Al’s decision was more shocking than disappointing, though it was certainly that as well. Former Marquette guard Lloyd Walton, then with the Bucks said:
“I’m surprised Coach McGuire didn’t wait until the end of the year. I’ve talked with Butch (Lee) and Ulice (Payne) and it’s not that they don’t want to win already, but now they’ve got to, because the man has been so good for all of us.”
And of course, three months later, they did.
4) Brewers lose game 7 in St. Louis, October 12, 1982
When the Brewers took a 3-1 6th inning lead, I slipped out to Marquette Liquors on Wells Street to buy a bottle of champagne. By the time I returned to the student viewing party at Brooks Memorial Union the Cardinals had rendered the champagne useless in this state, but was flowing in the home locker room.
5) Joe Wolf bolts state for North Carolina, April 17, 1983
In February, 2005 Kohler, Wisconsin’s Joe Wolf was voted the greatest high school basketball player in Wisconsin history. In November, 1982 he was one of the nation’s most sought after hoopsters and eliminated power house programs Virginia, Notre Dame and Indiana to narrow his choices to North Carolina and Marquette. Marquette’s biggest recruit, a target of assistant coach Rick Majerus who had developed a good relationship with him and hoped he would stay in state. On April 16, 1983, the Milwaukee Sentinel’s Ken Bunch reported on the front page of the morning paper’s sports section that Wolf was going to choose Marquette that night. 24 hours later “while listening to some tunes” half an hour before making the public announcement at a jam packed Kohler Library, the 6’10” power forward chose to follow his brother Jeff to the Tar Heels. He said he decided on North Carolina, because:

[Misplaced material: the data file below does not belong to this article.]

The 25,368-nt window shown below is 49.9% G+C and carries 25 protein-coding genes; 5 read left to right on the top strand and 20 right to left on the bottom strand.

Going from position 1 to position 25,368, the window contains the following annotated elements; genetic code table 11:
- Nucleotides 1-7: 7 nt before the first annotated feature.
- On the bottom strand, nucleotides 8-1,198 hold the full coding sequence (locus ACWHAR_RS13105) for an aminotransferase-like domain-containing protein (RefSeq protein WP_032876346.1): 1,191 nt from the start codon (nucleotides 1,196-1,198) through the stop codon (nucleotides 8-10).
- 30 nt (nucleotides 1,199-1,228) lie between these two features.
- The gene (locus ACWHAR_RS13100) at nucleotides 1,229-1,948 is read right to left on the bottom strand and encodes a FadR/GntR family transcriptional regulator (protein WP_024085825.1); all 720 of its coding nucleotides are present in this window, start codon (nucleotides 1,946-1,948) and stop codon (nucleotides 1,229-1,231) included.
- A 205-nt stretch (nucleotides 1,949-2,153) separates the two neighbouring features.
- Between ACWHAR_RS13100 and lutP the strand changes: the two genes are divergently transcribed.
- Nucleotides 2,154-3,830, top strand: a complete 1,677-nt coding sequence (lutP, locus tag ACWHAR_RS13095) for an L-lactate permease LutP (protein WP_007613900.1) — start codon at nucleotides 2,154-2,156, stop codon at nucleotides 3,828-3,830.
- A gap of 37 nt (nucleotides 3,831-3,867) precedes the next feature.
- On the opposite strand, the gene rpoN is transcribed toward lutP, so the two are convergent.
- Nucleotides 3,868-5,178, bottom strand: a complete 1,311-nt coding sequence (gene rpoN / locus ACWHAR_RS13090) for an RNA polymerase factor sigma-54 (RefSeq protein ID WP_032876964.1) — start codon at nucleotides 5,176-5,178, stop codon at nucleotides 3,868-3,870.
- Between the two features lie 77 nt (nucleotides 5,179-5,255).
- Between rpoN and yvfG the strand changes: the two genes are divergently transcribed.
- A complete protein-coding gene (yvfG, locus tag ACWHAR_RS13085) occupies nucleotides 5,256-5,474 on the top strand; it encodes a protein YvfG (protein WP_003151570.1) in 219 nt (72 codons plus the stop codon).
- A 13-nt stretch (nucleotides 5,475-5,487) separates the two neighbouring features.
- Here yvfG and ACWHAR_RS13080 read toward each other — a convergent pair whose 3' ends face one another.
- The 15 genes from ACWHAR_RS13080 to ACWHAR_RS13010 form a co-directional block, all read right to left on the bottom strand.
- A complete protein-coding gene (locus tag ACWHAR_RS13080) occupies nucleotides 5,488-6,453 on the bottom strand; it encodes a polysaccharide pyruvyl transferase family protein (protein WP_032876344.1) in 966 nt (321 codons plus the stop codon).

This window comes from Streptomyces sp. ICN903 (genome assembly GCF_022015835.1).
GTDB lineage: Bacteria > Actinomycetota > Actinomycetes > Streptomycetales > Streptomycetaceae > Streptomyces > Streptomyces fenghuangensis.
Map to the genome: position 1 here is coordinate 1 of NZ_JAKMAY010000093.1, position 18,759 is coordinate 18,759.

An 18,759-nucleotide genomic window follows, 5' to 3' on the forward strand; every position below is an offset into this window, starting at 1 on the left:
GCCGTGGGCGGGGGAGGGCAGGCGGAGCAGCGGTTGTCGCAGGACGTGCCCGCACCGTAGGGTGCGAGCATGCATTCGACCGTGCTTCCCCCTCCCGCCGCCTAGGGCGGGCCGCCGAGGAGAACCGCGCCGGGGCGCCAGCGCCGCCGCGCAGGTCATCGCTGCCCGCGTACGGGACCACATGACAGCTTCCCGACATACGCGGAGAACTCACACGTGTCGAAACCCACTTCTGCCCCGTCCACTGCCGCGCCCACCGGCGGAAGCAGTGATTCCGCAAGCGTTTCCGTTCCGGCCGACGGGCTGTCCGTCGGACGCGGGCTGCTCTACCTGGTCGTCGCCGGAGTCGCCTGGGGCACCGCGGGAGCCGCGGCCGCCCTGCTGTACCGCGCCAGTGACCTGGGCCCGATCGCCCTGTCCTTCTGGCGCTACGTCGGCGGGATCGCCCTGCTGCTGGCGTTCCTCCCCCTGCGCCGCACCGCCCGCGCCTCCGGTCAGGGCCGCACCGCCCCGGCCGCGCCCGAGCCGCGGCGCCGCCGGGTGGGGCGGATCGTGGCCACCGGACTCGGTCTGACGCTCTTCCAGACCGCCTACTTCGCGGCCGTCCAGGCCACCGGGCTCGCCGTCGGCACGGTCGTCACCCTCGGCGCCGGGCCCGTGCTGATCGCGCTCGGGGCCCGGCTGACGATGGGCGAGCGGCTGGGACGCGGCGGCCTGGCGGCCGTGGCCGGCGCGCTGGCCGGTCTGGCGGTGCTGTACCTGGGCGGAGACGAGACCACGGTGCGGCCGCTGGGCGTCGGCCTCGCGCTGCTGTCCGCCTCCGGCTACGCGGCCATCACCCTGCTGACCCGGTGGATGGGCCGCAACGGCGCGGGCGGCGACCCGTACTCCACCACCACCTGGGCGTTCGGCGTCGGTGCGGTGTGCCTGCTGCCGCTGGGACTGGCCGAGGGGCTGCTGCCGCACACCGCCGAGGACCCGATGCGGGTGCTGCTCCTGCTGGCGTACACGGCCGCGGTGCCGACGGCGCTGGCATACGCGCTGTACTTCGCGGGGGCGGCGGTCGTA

“The main thing was the distance from home. If I want to see the real world, I have to go out on my own. I’ve always had my parents saying ‘Rah, rah Joe’ and now I’m not going to have that – and that’s part of life, too.”
Last March North Carolina beat out Wisconsin (and Marquette again) for another highly prized in state forward, JP Tokoto. While disappointing and reminiscent of Wolf’s similar decision, the pain was less this time around.